How to Hold Your Employer Accountable

If harassment occurs, an employer may be liable even if management was not aware of the harassment. Employers are strictly liable for harassment by their supervisors or agents. The harasser can be held personally liable for damages. Additionally, Government Code section 12940, subdivision (k), requires an entity to take “all reasonable steps to prevent harassment from occurring.” If an employer has failed to take such preventative measures, that employer can be held liable for the harassment.

Employer’s Duty to Prevent Harassment, Discrimination, or Retaliation

Employers have a duty to prevent harassment, discrimination, or retaliation in the workplace. Compliance with Section 12950 alone will not protect an employer from liability in claim for sexual harassment. An employer may still be held liable for failure to prevent harassment, discrimination, or retaliation if:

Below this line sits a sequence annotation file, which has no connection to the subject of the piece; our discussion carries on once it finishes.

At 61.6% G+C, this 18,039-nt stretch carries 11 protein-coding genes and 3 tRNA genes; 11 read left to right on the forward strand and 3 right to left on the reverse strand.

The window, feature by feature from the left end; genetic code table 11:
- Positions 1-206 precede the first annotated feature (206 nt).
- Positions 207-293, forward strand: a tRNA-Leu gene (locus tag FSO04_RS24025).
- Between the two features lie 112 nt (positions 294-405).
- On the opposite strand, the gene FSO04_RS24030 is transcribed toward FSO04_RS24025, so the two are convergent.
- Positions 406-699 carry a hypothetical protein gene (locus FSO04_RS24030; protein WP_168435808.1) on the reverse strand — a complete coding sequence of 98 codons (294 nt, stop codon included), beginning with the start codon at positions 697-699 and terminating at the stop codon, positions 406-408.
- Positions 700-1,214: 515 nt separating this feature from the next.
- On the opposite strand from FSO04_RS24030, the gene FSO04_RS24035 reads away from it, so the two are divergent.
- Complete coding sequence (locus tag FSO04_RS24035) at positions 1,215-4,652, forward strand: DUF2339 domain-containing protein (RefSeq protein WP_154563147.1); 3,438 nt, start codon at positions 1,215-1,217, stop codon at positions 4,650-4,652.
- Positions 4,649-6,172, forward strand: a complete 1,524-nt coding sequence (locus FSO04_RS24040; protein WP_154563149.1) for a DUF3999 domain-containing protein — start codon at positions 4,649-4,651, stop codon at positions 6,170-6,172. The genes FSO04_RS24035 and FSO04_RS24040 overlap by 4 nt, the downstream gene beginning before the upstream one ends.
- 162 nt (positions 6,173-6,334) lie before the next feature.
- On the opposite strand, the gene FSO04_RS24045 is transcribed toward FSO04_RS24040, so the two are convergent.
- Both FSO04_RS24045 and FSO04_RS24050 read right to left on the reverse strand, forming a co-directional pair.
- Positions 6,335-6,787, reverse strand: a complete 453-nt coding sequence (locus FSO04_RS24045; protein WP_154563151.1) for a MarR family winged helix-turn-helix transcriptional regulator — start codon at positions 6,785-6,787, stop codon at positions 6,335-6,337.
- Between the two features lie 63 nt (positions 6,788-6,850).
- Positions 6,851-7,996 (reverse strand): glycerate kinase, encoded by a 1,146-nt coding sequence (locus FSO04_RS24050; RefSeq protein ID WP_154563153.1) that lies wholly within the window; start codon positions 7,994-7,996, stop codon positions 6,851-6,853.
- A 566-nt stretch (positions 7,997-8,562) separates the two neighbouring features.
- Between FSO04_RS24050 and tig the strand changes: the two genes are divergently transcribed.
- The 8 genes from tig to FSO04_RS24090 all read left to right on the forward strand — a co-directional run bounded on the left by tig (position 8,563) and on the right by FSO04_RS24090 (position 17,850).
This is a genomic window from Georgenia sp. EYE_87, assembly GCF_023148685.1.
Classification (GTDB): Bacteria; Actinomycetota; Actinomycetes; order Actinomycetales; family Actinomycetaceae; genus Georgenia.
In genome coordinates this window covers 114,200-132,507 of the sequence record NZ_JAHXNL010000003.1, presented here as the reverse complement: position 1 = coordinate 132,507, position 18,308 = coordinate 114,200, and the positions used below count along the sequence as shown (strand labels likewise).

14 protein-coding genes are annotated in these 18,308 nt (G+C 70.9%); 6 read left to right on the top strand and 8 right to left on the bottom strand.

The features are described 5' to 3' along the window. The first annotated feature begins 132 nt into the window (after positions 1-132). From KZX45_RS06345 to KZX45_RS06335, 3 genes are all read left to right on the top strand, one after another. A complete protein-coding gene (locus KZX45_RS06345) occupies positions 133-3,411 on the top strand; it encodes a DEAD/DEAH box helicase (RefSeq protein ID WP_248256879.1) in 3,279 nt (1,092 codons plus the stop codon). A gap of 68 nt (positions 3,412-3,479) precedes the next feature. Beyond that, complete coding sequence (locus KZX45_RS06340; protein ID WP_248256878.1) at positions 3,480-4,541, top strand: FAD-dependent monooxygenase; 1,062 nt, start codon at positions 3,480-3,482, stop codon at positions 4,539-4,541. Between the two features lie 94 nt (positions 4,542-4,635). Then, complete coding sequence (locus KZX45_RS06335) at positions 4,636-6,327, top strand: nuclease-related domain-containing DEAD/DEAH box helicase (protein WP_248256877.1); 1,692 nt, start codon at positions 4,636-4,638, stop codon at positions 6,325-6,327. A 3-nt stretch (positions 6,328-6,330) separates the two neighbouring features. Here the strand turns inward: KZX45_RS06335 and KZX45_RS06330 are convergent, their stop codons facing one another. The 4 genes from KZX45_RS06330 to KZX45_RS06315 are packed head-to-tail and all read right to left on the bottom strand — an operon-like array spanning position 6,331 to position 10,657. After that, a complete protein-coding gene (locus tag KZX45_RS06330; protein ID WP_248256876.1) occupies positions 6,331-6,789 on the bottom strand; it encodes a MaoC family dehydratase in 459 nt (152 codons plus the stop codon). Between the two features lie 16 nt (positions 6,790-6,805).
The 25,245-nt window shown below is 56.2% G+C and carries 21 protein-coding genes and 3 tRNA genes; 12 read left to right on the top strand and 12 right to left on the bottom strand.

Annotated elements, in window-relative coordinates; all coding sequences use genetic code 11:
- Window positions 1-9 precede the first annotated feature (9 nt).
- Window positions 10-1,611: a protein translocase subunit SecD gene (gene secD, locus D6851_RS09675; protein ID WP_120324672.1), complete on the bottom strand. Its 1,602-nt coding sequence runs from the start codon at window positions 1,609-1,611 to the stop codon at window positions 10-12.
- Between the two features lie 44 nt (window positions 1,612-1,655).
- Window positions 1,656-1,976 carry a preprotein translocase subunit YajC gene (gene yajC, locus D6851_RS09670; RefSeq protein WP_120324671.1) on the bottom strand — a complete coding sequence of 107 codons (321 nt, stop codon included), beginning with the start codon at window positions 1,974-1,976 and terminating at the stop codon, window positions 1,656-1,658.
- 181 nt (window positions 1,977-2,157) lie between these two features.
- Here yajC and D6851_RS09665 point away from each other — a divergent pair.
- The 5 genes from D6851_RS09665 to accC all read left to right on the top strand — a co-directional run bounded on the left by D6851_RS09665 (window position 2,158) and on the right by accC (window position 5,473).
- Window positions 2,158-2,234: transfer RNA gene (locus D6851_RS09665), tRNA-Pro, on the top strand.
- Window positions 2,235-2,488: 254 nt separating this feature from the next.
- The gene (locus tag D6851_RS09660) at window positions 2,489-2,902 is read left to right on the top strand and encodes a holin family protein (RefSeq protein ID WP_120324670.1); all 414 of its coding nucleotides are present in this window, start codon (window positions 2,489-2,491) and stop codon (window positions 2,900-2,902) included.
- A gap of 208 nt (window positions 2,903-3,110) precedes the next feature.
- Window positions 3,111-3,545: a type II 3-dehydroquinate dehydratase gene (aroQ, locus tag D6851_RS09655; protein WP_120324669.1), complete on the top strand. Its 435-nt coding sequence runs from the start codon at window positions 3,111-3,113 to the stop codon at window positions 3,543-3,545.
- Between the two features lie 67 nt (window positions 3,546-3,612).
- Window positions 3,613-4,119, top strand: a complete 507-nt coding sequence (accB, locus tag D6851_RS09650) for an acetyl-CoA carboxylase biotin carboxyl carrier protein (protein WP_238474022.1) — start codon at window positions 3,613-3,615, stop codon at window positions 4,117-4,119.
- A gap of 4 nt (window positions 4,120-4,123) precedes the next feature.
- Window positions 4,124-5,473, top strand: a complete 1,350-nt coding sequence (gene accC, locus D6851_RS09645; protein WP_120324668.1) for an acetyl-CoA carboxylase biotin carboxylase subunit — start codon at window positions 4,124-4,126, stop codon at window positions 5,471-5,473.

• An employee was subjected to harassment, discrimination, or retaliation during the course of their employment with the employer;
  • The employer failed to take all reasonable steps to prevent the harassment, discrimination, or retaliation;
  • The employee suffered harm; and
  • The employer’s failure to take all reasonable steps to prevent the harassment, discrimination, or retaliation was a substantial factor in causing the employee’s harm.

Reasonable steps to prevent harassment, discrimination, or retaliation include investigating complaints from employees, and taking immediate and appropriate steps to correct the behavior.